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Growing food and other agricultural products now has to meet multiple goals. The mosaic of forests, wetlands, semi-intensive and intensive farmed land and settlements found in agricultural landscapes needs to ensure food security, provide energy and clean water, alleviate poverty, safeguard livelihoods and sustain biodiversity.
This must happen against a backdrop of an increasing human population with changing diets; degrading land, water and nutrients; and climate change. It is one of the greatest conservation challenges of the 21st century.
We are at a crucial point in history to shift to sustainable agricultural systems that can support both people and the planet into the future.
Agricultural landscapes are important for biodiversity. Much of the world’s biodiversity exists in developing countries where large-scale plantations and smallholder farmers provide agricultural products for local and global markets. If well-managed and well-planned, agricultural practices can provide opportunities to conserve biodiversity, to use natural resources sustainably and to bring people out of poverty.
Regrettably, all too frequently agriculture is responsible for land conversion that threatens species with extinction more than any other sector. It also undermines the very ecosystem services – the benefits provided by ecosystems to humanity – on which agricultural production and rural populations depend. This includes decreased water quality, vulnerability to pests, diseases, floods and droughts, as well as impacting water and soil nutrient cycling, and soil formation.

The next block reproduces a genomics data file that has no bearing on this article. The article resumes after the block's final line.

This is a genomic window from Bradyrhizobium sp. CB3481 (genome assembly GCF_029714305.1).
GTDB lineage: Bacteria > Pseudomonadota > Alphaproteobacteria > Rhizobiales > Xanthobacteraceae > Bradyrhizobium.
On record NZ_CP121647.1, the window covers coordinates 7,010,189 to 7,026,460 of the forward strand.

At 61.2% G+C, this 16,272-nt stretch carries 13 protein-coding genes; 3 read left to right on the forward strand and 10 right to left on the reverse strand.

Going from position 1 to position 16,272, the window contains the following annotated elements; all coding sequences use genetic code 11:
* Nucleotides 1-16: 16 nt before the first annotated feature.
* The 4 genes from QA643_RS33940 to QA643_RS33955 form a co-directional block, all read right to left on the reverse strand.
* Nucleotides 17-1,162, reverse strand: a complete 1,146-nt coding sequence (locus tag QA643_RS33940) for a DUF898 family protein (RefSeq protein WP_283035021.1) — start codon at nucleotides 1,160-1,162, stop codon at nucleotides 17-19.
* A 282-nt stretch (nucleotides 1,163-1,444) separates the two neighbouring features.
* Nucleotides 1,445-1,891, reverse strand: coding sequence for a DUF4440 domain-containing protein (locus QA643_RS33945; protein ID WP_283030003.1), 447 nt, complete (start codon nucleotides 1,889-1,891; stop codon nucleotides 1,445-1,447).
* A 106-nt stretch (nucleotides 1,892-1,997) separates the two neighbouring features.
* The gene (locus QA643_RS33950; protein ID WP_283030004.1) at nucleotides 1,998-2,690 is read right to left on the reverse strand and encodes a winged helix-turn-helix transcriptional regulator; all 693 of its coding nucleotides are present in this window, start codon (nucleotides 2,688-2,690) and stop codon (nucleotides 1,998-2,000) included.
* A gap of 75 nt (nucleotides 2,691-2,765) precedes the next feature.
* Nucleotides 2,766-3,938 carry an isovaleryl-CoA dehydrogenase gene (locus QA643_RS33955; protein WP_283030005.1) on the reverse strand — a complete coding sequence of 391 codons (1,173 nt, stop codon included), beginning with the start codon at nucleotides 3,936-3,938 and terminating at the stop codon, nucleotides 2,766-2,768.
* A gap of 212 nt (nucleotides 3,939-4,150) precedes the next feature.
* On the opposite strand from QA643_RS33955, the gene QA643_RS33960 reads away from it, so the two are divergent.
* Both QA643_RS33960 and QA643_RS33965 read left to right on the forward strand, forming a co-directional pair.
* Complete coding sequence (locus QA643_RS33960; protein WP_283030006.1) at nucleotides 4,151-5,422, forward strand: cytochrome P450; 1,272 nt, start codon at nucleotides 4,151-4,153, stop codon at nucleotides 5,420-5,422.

Fauna & Flora International (FFI) sees the potential for using agriculture as a means to win gains for biodiversity, ecosystem services and rural livelihoods. Many of our projects around the world are already finding ways that work at different scales within agricultural landscapes.
Our Agricultural Landscapes Programme brings together this experience to influence the choices over land conversion, to help protect and restore areas of high biodiversity or ecosystem value and to enable sustainable intensification – increasing food production while minimising pressure on the environment.